African immigrants tend to retain their culture once in the United States. Instead of abandoning their various traditions, they find ways to reproduce and reinvent themselves. Cultural bonds are cultivated through shared ethnic or national affiliations. Some organizations like the Ghanaian group Fantse-Kuo and the Sudanese Association organize by country, region, or ethnic group. Other nonprofits like the Malawi Washington Association organize by national identity, and are inclusive of all Malawians. Other groups present traditional culture from a pan-African perspective. Using traditional skills and knowledge, African-born entrepreneurs develop services for immigrants and the community at large. In the Washington area, events such as the annual Ethiopian soccer tournament, institutions such as the AME Church African Liberation Ministry, and "friends" and "sister cities" organizations bring together different communities. The extent to which African immigrants engage in these activities naturally varies according to the population.
The religious traditions of African immigrants tend to be pluralistic; they are seen not only as religious institutions, but in many cases also as civic centers. These organizations are central to persevering ethnic identity among these communities. African immigrant religious communities are also central networks and provide services such as counseling, shelter, employment, financial assistance, health services, and real estate tips.
African immigrants practice a diverse array of religions, including Christianity, Islam, and various traditional faiths. Of these adherents, the largest number are Pentecostals/Charismatic Christians. This form of Christianity is a "primarily evangelical, born-again Pentecostal sect that emphasizes holiness, fervent prayer, charismatic revival, proximate salvation, speaking in tongues, baptism of the Holy Spirit, faith healing, visions, and divine revelations."
Among popular church denominations are the Brotherhood of the Cross and Star, Seventh Day Adventist Church, Celestial Church of Christ, Cherubim and Seraphim, Christ Apostolic Church, the Church of Pentecost, Deeper Life Bible Church, Mountain of Fire and Miracle Ministries (MFM), the Presbyterian Church of Ghana, the Redeemed Christian Church of God and  Christ Embassy.
Additionally, Ethiopians and Eritreans have their own churches wherever there is a significant Ethiopian or Eritrean population. Their churches are mainly Ethiopian or Eritrean Orthodox and a few Catholic churches.
Continental African churches
Many African communities have created their own churches in the United States modeled on continental African churches. One example is the Bethel Church in Silver Spring, Maryland, which has a Pan-African congregation. It also conducts services in English and French. Many African churches are Pan-African, but some consist only of nationals from the country of origin. This allows for worship in the languages of the congregation.
Muslim immigrants from nations in Africa adhere to diverse Islamic traditions. These include various Sunni, Shia and Sufi mainstream orders and schools (madhhab) from West Africa, the Swahili Coast, the Indian Ocean islands, the Horn of Africa and North Africa.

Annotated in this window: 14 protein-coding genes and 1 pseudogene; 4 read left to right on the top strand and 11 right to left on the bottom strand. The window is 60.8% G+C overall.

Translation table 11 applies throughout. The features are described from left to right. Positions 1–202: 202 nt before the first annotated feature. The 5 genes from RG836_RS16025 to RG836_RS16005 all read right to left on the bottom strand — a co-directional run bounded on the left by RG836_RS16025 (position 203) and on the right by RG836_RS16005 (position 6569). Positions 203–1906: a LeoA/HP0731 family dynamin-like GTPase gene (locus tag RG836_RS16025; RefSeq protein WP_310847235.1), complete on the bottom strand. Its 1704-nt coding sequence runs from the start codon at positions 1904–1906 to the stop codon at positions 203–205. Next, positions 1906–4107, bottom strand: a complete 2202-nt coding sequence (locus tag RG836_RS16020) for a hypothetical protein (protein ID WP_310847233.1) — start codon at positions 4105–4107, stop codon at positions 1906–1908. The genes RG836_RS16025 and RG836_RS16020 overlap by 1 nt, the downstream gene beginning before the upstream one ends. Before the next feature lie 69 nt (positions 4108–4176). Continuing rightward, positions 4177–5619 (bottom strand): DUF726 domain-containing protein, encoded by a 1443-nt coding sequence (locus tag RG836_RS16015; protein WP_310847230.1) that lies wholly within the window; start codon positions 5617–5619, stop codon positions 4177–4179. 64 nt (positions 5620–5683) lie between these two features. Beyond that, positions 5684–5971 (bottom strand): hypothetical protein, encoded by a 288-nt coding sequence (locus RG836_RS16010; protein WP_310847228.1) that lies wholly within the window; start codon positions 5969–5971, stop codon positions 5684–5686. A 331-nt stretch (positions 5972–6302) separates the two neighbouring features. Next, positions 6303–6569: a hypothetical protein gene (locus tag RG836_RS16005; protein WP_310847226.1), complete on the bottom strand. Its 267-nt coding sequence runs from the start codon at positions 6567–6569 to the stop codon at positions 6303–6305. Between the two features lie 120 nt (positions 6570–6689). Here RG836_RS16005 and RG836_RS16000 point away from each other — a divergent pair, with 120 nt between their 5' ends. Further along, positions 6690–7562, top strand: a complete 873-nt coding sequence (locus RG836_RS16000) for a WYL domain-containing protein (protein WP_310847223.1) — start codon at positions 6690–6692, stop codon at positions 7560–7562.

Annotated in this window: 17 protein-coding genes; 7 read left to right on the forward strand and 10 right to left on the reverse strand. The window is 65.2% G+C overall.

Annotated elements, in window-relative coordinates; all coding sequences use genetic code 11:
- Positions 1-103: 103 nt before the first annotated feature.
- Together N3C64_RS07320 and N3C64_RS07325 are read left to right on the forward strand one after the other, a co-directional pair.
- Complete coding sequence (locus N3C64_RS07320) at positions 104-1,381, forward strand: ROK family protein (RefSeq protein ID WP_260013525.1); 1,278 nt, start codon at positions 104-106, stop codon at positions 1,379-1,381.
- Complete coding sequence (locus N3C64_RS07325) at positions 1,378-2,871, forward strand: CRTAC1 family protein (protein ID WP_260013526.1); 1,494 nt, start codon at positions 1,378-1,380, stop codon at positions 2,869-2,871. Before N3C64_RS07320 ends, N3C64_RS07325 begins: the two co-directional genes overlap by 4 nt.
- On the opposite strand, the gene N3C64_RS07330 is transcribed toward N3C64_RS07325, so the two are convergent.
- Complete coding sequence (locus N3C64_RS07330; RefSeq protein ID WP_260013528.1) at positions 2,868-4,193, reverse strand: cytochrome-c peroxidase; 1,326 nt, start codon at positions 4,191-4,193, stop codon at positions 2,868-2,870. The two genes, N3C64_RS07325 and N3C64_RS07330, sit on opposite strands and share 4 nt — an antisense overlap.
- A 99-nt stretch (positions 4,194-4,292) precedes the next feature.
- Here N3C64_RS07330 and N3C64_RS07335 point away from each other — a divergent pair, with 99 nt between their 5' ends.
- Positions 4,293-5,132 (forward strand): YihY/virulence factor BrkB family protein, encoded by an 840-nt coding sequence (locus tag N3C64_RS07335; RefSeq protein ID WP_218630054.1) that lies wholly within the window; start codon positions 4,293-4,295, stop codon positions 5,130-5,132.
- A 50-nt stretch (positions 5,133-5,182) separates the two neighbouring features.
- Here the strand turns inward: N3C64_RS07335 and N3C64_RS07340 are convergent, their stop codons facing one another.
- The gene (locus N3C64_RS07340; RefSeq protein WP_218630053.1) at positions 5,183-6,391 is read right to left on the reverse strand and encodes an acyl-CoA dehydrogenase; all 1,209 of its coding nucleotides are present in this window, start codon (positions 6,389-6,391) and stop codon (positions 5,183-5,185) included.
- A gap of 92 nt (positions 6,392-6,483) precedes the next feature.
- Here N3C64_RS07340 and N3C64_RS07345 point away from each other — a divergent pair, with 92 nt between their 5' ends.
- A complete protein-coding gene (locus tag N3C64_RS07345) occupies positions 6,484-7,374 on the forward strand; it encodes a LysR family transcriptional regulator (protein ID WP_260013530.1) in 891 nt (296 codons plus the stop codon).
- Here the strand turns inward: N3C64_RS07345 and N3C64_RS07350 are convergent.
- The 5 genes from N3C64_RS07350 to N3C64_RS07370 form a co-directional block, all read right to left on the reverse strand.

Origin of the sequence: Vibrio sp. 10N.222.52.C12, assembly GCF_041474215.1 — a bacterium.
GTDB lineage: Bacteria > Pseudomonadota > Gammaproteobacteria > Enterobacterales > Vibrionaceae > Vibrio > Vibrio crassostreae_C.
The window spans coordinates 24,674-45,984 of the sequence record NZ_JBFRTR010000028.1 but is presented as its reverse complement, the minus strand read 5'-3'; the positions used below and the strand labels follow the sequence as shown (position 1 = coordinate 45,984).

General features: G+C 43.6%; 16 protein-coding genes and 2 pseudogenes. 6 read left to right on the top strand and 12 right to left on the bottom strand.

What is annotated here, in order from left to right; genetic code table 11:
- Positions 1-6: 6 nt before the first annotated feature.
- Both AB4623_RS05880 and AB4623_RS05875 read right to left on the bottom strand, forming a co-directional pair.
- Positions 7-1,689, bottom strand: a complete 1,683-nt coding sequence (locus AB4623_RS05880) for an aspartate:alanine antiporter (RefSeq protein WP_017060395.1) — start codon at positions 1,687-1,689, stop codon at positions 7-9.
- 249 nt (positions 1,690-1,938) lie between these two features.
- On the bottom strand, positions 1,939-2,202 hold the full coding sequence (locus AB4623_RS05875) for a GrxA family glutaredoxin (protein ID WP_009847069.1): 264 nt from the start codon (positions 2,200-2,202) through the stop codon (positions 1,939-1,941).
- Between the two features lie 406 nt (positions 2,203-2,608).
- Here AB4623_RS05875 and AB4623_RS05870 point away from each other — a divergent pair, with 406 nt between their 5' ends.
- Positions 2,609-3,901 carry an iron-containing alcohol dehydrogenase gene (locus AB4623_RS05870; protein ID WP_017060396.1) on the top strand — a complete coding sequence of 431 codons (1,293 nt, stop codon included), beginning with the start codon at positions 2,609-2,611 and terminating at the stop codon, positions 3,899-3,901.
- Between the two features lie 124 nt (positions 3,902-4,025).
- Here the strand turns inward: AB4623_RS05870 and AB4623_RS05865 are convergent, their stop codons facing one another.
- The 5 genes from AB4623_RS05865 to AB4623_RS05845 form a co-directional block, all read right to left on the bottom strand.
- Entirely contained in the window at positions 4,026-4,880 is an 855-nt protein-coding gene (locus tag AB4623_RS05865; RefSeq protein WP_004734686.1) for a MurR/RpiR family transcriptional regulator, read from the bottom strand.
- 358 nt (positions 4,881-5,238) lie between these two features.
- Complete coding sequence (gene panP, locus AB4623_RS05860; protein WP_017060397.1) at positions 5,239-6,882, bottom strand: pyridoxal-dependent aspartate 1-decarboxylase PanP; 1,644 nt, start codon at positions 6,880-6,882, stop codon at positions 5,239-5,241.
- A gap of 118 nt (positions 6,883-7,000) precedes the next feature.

Many local cable channels are now purchasing programming channels operated by various African communities. For example, Channel Africa is now available in some TV networks in the US. The channel is a showcase for outstanding travel, lifestyle and cultural series, specials and documentaries. These programs feature people of African descent and their stories.
The network's premiere on September 1, 2005, marked a milestone in US television history. For the first time, American audiences were able to experience the successes, celebrations and challenges of people living throughout Africa and the Diaspora, all via a general entertainment network. The network is broadcast in the US through national distribution deals with the largest cable MSOs in the country, including Comcast, Time Warner, and Cox. The Africa Channel is also available in Jamaica, the Bahamas, Trinidad & Tobago, St. Lucia, Barbados, Bermuda, Grenada and other islands in the Caribbean. Partners include former United Nations Ambassador Andrew Young and his company, GoodWorks International; NBA stars Dikembe Mutombo and Theo Ratliff; Williams Group Holdings; and former US Senator Donald Stewart.
TV news services such as the Nigerian Television Authority, South African Broadcasting Channel and Ethiopian Television Programming are also available in some areas.
Nigerian Nollywood films and Ghanaian films can now be rented or purchased from Nigerian and Ghanaian stores and the like in Africa. They are very popular among Africans in the US from many different countries.
Immigrants from Africa have opened restaurants in urban areas. The DC and NYC Metro areas host many eateries belonging to the Nigerian, Senegalese, Liberian, Ethiopian, Kenyan, South African and other communities.
Notable African academics in the US include full tenured professors at the nation's top universities, including, at MIT, Elfatih A.B. Eltahir from Sudan; at Caltech, 1999 Nobel Prize in Chemistry Winner Ahmed Zewail from Egypt; at Yale, professor Lamin Sanneh  from Gambia; at Pennsylvania State University, professor Augustin Banyaga, from Rwanda; at Harvard, professors Jacob Olupona, from Nigeria, Barack Obama Sr. from Kenya, Emmanuel K. Akyeampong from Ghana, Biodun Jeyifo from Nigeria, and John Mugane from Kenya; and at Princeton, Adel Mahmoud  from Egypt, Wole Soboyejo  from Nigeria, Simon Gikandi  from Kenya, V. Kofi Agawu from Ghana, and Kwame Anthony Appiah from Ghana.